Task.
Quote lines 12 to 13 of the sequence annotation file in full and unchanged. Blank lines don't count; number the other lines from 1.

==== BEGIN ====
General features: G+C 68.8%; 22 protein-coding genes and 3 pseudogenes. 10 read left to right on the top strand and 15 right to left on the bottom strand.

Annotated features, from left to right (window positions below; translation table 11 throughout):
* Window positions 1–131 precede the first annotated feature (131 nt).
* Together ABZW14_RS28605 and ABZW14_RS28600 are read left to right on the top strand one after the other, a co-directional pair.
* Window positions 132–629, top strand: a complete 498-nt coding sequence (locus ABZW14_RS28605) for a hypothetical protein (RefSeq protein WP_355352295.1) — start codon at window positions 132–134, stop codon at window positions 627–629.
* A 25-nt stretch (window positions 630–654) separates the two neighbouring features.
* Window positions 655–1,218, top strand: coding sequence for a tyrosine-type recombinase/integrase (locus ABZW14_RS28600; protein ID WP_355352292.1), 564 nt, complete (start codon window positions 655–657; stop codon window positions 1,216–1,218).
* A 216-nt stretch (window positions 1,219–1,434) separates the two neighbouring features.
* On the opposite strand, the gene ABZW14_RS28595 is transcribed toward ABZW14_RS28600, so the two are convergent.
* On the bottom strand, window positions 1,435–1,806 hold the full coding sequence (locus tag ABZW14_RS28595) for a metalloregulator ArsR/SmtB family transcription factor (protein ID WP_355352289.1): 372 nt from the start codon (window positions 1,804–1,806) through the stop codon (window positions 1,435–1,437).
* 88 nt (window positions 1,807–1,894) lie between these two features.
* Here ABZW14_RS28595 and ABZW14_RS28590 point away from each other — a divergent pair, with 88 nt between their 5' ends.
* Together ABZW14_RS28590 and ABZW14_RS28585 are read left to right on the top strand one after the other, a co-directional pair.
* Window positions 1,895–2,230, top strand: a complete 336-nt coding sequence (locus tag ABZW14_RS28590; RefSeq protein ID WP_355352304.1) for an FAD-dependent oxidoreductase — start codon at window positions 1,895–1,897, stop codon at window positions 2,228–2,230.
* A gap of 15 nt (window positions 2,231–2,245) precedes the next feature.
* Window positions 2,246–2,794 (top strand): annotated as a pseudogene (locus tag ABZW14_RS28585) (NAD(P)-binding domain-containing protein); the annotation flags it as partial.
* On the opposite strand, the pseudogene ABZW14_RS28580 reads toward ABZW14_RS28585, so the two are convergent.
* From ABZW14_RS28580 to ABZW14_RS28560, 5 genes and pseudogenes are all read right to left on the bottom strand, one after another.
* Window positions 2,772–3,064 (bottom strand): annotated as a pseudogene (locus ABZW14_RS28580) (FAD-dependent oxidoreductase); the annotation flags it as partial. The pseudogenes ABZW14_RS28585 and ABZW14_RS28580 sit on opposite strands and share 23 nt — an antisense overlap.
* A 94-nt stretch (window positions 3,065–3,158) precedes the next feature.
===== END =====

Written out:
* Here ABZW14_RS28595 and ABZW14_RS28590 point away from each other — a divergent pair, with 88 nt between their 5' ends.
* Together ABZW14_RS28590 and ABZW14_RS28585 are read left to right on the top strand one after the other, a co-directional pair.